If you haven't read I AWAIT THE DEVIL'S COMING by Mary MacLane, you have missed one of the strongest and most tempestuous voices of the early 20th century. At 19 years old, Mary MacLane presents her manifesto-memoir with the bravado of Marinetti and in the face of his misogyny. She loves her body. She loves her mind. She is in love with the devil, in love with duende. It has the pitch of Goethe's Sorrows of Young Werther. But she's woman and American and all her own:
I have eaten my dinner.
I have had, among other things, fine, rare-broiled porterhouse steak from Omaha, and some fresh, green young onions from California. And just now I am a philosopher, pure and simple––except that there's nothing very pure about my philosophy, nor yet very simple.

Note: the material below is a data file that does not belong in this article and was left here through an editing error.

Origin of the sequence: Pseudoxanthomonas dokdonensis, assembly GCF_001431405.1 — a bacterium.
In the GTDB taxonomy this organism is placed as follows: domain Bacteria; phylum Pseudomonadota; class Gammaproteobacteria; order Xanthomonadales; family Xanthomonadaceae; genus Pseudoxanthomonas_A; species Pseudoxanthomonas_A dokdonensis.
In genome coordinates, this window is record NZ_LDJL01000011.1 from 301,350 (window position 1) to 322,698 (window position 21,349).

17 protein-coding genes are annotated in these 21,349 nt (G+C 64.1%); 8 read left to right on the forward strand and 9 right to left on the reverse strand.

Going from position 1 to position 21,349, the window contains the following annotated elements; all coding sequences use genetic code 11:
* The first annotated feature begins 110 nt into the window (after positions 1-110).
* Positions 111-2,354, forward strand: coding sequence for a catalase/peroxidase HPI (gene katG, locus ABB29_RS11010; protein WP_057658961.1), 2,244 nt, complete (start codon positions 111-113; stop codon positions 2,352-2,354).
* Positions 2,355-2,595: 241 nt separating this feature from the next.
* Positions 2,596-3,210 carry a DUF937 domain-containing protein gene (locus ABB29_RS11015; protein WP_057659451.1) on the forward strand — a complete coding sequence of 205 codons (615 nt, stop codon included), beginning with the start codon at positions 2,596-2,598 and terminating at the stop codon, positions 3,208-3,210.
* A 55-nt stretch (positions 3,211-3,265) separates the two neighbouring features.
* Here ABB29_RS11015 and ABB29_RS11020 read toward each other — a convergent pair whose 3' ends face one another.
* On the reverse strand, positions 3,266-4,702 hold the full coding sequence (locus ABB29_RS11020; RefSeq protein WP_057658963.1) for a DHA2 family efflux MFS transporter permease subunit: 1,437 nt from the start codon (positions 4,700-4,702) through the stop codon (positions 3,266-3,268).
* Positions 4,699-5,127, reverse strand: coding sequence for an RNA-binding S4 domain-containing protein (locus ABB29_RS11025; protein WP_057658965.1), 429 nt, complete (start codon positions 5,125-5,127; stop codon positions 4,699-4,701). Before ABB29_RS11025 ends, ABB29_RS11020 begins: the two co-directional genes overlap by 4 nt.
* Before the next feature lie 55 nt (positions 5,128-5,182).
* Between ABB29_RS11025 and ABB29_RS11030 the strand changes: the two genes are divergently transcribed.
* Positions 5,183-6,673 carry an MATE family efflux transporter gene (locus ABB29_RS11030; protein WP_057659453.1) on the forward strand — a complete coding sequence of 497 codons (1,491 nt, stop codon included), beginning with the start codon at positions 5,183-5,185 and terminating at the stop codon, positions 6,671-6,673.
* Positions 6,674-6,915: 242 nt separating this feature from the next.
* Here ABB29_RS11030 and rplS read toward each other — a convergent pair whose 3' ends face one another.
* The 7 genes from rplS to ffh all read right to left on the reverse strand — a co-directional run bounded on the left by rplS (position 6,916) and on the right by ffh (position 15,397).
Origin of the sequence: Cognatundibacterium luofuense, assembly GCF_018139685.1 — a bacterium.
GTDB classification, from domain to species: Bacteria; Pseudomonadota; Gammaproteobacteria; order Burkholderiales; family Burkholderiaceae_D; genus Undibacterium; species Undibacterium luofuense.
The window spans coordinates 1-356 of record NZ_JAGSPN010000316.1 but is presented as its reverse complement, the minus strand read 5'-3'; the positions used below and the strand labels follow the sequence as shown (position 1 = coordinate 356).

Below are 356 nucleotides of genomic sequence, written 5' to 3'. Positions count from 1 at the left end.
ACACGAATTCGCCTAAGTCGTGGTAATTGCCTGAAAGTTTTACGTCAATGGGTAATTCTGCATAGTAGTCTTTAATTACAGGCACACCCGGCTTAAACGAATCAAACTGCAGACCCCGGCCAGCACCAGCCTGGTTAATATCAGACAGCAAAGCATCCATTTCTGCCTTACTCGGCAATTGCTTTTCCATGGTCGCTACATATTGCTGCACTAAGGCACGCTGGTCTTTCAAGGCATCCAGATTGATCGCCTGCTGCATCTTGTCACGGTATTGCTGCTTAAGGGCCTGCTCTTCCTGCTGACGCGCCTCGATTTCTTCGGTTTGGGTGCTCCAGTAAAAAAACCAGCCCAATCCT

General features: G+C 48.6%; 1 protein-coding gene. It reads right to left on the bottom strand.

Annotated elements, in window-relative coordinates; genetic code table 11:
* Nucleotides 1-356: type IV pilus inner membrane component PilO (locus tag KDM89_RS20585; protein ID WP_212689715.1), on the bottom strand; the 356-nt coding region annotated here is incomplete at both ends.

Let the Devil come and go; let the wild waters rush over me; let nations rise and fall; let my favourite theories form themselves in line suddenly and run into the ground; let the little earth be bandied about form one belief to another; but, I say in the midst of my young peripatetic philosophy, I need not be in complete despair––the world still contains things for me, while I have my fine rare porterhouse steak from Omaha––and my fresh green young onions from California.
I am obscure; I am morbid; I am unhappy; my life is made up of Nothingness; I want everything and I have nothing; I have been made to feel the "lure of green things growing," and I have been made to feel also that something of them is withheld from me; I have felt the deadly tiredness that is among the birthrights of a human being; but with it all the Devil has given me a philosophy of my own––the Devil has enabled me to count, if need be, the world well lost for a fine rare porterhouse steak––and some green young onions.
pp30-31, The Neversink Library, 2013